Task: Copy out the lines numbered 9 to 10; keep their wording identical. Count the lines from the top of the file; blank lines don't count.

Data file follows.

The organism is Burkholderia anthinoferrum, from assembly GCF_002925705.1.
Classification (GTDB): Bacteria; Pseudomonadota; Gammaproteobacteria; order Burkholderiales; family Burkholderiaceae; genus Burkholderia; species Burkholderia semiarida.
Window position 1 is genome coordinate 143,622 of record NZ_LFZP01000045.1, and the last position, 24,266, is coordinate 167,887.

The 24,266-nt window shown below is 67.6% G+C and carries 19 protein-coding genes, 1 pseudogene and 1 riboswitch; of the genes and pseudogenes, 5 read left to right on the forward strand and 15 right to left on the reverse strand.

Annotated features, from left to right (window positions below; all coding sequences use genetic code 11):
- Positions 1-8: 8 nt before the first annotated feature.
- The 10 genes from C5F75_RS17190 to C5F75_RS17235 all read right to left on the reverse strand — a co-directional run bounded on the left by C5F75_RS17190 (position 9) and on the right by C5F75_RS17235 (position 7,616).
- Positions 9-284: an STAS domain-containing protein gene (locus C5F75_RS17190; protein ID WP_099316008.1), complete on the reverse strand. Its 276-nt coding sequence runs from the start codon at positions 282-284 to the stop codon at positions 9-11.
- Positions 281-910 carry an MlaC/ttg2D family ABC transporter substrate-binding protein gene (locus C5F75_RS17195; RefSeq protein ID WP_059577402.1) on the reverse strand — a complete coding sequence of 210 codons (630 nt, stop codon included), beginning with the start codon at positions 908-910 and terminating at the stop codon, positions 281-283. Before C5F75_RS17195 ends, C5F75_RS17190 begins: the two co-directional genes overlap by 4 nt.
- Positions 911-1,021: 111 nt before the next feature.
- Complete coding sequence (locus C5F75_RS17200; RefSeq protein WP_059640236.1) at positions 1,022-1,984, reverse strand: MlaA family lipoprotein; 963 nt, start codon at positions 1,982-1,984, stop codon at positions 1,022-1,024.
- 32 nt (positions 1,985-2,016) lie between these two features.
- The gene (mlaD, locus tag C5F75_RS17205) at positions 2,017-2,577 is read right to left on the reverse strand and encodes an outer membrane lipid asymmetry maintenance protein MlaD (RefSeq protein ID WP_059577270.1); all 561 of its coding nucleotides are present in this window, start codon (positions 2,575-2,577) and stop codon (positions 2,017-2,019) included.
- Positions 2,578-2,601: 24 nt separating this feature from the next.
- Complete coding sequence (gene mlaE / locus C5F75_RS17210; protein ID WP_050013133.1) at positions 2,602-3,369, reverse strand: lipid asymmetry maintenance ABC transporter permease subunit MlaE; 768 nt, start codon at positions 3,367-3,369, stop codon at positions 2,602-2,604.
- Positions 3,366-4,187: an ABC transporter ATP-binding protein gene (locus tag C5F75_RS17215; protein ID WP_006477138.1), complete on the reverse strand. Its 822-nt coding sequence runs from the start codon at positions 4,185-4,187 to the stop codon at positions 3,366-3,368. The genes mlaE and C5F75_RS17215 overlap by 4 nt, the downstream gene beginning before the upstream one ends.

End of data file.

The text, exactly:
- Positions 281-910 carry an MlaC/ttg2D family ABC transporter substrate-binding protein gene (locus C5F75_RS17195; RefSeq protein ID WP_059577402.1) on the reverse strand — a complete coding sequence of 210 codons (630 nt, stop codon included), beginning with the start codon at positions 908-910 and terminating at the stop codon, positions 281-283. Before C5F75_RS17195 ends, C5F75_RS17190 begins: the two co-directional genes overlap by 4 nt.
- Positions 911-1,021: 111 nt before the next feature.